UPDATE: An Overwatch League spokesperson has responded to Heroes Never Die with the following statement:
The league rules, which include the code of conduct, is a living document created with input from teams and players. They’ve had a copy of the rules doc since the inception of the league, and we posted a summary of it on overwatchleague.com back on February 20. Being a living doc, it’s evolved over time based on active and extensive private discussions with the teams.
Esports journalist and reporter Richard Lewis has released a copy of Blizzard’s official Overwatch League Rulebook and streaming guidelines on his website.
Lewis, according to his accompanying post, has chosen to release these rules without comment in hopes that they be reviewed independently to ensure that players are being treated fairly. These full rules should also help give fans a better understanding of the context behind the punishments issued by the League Office, Lewis says. In his post, Lewis also notes that he has received several copies of these rules despite Blizzard’s continuing refusal to release them publicly.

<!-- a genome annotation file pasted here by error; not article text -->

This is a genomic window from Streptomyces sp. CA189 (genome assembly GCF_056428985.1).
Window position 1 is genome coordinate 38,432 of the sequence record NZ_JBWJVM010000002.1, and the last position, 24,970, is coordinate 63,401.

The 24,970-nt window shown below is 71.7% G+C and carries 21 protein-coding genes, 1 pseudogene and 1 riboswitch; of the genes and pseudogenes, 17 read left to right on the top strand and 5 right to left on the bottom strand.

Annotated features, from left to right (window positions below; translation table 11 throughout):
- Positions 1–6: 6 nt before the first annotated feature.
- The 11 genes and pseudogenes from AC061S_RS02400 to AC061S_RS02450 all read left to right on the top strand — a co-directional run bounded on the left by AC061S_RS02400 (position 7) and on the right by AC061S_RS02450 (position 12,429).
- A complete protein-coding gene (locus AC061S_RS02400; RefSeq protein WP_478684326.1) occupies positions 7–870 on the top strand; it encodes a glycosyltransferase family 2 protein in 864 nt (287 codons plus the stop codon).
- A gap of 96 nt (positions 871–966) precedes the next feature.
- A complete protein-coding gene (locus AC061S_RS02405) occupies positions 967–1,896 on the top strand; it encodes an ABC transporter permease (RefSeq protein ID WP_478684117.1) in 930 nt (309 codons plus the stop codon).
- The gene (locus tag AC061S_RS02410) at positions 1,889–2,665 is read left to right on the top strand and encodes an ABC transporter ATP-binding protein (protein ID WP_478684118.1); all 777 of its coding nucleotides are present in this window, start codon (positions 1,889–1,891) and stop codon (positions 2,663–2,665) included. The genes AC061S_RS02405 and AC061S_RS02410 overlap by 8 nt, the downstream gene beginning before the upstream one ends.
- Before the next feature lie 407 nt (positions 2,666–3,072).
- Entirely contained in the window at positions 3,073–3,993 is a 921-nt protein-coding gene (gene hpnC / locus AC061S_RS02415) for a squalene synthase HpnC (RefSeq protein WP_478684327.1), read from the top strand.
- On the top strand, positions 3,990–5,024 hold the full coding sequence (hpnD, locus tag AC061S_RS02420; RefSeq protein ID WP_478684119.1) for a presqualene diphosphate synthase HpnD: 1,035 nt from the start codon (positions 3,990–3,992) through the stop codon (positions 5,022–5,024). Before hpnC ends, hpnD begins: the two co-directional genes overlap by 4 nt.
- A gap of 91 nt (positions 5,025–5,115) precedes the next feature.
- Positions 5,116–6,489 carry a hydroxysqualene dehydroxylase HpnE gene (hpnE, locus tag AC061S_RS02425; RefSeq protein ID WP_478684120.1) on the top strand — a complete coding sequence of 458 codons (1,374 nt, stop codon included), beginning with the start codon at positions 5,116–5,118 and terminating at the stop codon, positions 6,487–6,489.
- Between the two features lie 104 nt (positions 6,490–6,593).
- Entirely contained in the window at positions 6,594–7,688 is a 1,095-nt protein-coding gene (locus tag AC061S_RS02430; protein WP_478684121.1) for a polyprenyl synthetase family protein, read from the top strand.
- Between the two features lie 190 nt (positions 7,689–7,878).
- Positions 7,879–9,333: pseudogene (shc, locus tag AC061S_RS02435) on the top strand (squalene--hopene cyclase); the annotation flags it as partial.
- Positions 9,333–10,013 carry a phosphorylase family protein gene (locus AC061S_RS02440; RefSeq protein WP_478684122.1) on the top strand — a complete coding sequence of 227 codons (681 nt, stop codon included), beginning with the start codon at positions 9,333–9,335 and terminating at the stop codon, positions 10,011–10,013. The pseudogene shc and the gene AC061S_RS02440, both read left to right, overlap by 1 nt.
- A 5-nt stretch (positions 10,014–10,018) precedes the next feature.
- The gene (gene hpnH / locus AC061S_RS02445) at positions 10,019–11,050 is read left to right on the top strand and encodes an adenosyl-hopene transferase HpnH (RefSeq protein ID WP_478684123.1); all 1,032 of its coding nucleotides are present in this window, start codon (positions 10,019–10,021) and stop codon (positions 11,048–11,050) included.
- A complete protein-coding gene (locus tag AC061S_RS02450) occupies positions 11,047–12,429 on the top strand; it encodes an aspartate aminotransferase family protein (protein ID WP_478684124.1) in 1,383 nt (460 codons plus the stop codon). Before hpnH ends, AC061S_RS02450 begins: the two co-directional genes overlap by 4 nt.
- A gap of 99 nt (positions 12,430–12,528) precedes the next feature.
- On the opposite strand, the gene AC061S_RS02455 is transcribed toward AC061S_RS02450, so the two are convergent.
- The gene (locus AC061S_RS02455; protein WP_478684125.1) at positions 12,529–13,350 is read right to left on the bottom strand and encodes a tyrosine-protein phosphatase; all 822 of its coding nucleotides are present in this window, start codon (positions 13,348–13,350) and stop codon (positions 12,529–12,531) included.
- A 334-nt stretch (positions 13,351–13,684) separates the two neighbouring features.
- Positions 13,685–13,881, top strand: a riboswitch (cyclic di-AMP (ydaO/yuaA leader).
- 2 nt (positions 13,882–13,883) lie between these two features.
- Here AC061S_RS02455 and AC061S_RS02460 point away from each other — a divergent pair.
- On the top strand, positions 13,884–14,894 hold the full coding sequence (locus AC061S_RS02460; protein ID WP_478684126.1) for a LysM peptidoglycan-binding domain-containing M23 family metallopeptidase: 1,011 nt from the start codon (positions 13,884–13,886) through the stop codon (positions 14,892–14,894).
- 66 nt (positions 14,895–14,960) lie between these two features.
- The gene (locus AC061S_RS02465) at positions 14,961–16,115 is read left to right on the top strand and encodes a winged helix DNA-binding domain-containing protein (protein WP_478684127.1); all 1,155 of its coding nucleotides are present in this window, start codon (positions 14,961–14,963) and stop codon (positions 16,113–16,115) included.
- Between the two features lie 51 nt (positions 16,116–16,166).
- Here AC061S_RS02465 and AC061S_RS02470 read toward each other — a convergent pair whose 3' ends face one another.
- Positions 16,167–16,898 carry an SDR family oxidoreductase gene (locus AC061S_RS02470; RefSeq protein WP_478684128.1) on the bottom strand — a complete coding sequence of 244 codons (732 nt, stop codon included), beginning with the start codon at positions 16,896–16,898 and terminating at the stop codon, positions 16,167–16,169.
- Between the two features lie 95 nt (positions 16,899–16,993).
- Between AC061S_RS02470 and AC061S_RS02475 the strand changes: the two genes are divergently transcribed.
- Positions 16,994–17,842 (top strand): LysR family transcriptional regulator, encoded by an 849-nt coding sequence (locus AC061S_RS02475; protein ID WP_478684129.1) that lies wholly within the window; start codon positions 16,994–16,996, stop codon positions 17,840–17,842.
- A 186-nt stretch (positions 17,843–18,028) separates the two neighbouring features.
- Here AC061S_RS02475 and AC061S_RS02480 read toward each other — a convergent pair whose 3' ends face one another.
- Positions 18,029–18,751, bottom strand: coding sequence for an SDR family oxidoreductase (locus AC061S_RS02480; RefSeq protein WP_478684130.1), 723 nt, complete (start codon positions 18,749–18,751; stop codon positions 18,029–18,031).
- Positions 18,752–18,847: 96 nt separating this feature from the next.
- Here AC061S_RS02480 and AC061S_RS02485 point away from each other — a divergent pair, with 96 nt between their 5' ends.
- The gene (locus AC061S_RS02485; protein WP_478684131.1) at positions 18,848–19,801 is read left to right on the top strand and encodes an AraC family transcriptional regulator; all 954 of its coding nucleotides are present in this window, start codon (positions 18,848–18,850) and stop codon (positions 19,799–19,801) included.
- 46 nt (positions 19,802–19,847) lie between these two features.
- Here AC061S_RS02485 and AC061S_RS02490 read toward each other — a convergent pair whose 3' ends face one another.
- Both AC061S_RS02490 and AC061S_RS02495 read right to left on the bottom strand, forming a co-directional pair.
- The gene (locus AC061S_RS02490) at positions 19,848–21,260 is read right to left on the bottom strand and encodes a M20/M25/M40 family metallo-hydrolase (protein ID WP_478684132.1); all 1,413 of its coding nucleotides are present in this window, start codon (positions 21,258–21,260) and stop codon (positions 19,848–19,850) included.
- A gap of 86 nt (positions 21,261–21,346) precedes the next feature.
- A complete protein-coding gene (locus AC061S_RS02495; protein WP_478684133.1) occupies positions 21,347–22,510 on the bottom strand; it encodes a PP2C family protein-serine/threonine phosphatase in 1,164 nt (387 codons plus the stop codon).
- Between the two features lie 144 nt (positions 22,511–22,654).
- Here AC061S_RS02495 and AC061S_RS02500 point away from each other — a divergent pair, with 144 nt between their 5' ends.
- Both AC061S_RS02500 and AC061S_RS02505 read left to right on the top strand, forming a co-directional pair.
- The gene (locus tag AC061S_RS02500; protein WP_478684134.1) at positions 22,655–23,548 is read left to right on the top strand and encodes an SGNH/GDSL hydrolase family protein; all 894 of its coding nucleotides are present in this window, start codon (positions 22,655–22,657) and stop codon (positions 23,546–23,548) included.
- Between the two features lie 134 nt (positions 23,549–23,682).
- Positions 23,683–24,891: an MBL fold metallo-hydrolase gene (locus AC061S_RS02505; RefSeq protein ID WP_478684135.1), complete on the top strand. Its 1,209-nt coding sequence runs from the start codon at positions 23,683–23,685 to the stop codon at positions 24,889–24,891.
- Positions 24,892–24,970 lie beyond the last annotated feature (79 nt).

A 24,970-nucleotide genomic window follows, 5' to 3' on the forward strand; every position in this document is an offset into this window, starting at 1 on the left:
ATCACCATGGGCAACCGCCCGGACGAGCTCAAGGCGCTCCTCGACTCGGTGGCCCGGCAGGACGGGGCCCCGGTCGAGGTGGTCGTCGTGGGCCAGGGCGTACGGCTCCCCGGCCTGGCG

In February, the Overwatch League released a truncated code of conduct. The official site noted that it was a ‘summary’, and allowed the public to access a 7 page pdf. The month before, League Commissioner Nate Nanzer told the Telegraph: “There are so many things that have to get done in order to launch the league. We definitely want to publish the rules on the website - if you go to NBA.com you can download the rules, right? We want to have the same thing - it’s something we’re working towards, I don’t know the exact timeline, but it’s something that we’re working on, and I think we’ll have it published within the next few months.”
It’s worth noting that Lewis has said on Twitter that while some of these rules have been changed and communicated internally, this is the rulebook that the players and teams were given at the beginning of the year.
This release comes just 24 hours after Blizzard’s most recent decision of player suspesion was leveled against the Dallas Fuel’s player, Son “OGE” Minseok, and at the end of the busiest month of disciplinary action Blizzard has had in the short history of the Overwatch League.
Heroes Never Die has reached out to Blizzard for comment and will update this story as it develops.